Today my book Caro & Co ~ Helping Kids Find Wonder in the Everyday finally goes on sale. To celebrate, I thought I’d share some ideas on how we as parents or carers can actually get our kids out the door and build on a love of nature & outdoors and to experience wonder at little or no cost.
Five Simple Things:
- Mix the magical with the practical. By adding a few props to everyday chores or activities we can make outdoors a wondrous place for children. For example, sprinkle some glitter around the veggie patch and you have evidence of fairies. Place a few white pebbles along the lawn and you know that there are dragons about. Place one of their toys in a ‘comfortable’ spot in the garden and they’ll believe they come alive at night. My daughter had a stuffed Hedwig (Harry Potter Owl) when she was very little. Every night I used to put him in a different place around the garden. She was certain he could fly and would race outside each morning to see where he had ended up. It was a delight to witness her joy. Now almost 14, she still has Hedwig sitting on her bookshelf. I admit that he’s not as prone to night-time flights as he once was.
- Set (at least) one 24-hour period of green time rather than screen time each week. Ban all technology for 24 hours. This includes parents too. It is easier than you think ~ this is my promise to you. But plan ahead a little with this one. Have in mind what you might replace the screen time with before hitting the off switch. You could involve your children by asking them what they would like to do.
- Role model the behaviour you wish to see in your children. That is, set aside regular slabs of time in your own day to get outside. A walk with the dog, a game of footy in the back garden or local park, a bit of gardening, visiting a botanic garden, a stroll through your neighbourhood are all achievable. It doesn’t have to be hard, but in so doing, you are showing your children that outdoors is important, can be great fun and leads to overall better health. Admittedly, if you work full-time this can be tricky, but not insurmountable. Try and schedule a few early morning walks during the week and a couple of hours each day over the weekend.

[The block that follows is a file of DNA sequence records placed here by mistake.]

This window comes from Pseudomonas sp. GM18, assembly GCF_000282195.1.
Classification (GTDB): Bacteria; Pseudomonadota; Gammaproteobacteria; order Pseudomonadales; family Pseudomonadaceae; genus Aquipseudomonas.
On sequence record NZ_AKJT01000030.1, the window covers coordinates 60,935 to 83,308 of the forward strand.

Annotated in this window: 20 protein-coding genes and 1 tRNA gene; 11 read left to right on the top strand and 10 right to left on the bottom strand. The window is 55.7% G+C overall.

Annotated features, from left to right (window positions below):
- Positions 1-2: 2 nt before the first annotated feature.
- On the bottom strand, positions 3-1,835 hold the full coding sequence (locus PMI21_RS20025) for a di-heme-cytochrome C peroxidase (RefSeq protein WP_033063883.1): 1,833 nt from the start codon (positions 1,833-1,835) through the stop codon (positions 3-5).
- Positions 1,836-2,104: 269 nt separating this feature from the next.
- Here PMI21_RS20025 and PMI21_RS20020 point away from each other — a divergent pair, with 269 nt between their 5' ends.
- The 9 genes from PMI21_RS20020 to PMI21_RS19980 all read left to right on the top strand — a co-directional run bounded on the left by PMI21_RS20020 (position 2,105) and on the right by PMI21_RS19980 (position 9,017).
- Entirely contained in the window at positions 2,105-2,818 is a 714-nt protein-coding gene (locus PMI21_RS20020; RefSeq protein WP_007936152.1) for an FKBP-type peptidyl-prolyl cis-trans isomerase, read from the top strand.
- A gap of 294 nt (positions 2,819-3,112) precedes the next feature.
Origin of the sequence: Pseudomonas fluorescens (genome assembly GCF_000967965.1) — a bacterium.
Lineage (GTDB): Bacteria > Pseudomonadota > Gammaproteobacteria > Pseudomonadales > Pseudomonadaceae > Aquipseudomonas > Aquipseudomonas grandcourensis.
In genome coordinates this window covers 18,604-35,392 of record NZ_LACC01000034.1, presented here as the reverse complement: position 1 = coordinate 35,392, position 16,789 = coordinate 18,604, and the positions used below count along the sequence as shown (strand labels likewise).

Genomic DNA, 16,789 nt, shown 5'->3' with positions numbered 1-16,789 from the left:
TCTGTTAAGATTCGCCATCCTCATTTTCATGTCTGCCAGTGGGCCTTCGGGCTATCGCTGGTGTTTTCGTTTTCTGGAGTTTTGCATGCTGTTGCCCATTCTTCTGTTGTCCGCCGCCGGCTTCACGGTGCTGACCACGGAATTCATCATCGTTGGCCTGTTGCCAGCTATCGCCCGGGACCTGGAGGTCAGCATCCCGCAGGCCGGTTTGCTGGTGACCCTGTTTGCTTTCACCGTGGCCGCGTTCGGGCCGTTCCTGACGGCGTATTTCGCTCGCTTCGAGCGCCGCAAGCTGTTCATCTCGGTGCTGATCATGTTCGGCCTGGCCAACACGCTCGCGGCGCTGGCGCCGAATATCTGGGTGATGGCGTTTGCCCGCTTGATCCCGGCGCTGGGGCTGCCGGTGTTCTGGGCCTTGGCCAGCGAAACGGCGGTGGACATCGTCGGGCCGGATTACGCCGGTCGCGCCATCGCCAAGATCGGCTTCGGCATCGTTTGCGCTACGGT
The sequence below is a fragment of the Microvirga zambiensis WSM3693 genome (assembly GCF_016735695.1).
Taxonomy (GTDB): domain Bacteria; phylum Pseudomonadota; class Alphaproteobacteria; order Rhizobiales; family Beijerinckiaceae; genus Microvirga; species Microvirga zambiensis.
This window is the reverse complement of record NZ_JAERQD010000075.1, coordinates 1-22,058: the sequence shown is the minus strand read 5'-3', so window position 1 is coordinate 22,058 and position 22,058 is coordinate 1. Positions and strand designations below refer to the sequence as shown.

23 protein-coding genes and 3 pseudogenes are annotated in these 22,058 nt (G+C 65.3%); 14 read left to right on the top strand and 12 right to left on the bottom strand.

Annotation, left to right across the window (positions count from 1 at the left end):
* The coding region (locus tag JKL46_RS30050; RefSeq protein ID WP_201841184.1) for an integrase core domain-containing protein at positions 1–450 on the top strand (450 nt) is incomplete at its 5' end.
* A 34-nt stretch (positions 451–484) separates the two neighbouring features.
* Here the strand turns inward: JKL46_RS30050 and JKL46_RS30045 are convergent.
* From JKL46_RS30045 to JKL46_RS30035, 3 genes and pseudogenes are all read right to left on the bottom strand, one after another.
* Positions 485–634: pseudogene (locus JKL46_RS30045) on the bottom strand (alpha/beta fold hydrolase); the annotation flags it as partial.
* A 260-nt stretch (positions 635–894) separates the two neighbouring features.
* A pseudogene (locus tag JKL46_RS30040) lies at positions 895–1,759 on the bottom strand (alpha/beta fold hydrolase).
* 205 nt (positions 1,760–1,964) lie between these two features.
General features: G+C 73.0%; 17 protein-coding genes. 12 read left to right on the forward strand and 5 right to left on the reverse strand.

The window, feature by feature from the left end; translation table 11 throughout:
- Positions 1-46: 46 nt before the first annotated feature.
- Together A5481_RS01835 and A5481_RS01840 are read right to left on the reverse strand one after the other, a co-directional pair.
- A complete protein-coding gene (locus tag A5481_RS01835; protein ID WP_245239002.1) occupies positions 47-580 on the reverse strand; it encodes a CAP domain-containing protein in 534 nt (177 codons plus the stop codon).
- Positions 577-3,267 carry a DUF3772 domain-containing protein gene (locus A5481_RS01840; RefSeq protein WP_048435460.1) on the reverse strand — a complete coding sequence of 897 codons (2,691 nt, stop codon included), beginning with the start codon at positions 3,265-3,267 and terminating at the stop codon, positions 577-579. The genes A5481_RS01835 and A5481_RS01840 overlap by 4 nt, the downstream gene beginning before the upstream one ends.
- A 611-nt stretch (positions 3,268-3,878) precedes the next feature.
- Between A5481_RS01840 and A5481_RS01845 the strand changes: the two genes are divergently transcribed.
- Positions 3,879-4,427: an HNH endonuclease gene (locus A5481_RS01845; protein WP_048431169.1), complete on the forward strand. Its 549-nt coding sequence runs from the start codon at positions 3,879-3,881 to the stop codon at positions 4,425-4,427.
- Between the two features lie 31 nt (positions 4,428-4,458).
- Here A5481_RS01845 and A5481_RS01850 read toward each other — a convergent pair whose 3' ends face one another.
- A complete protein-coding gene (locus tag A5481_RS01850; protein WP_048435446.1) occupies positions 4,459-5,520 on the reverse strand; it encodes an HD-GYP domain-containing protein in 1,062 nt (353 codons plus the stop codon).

- This is my personal favourite. Have a discussion with your child’s teacher about building some “active homework” into the weekly homework schedule. There are many studies that show formal homework offers zero benefits to primary school-aged children (but that’s a discussion for another day). For example, rather than rote learning some maths and transcribing it into a workbook, request that your child be set some tasks such as finding 10 leaves of different shapes and sizes, or counting and drawing all the birds they can see/hear in the garden. They could be asked to help mow the lawn with Mum or bake a mud cake with Dad. Active homework, to my mind, leads to more engaged learning.
- Set them some regular outdoor tasks such as helping with gardening, feeding or washing the dog, tending the veggie patch, picking some flowers for an indoor arrangement, collecting and creating a found collection for a pretty indoor display and so on. The options here are endless (and age specific). Try NOT to help your child. Let them enjoy the mastery of these simple tasks by themselves. You could set up a reward calendar to accompany their set tasks if you wish.
May I cheekily suggest my new book would make a great Christmas present? I’d love your support, as writing it has been a joy and I’m so committed to helping parents give their children the gift of wonder. Richard Louv, who I admire tremendously says about my book: “Caroline Webster has written a brilliant book of simple and fun activities that will motivate young children to go outdoors, and will help them foster critical developmental skills as they use more of their senses to explore, imagine and create”.
You can purchase it via the link in my sidebar above, or at all good bookstores and online. For interview opportunities please contact Jackie Evans on 0407 776 222 or email@example.com
Until next time…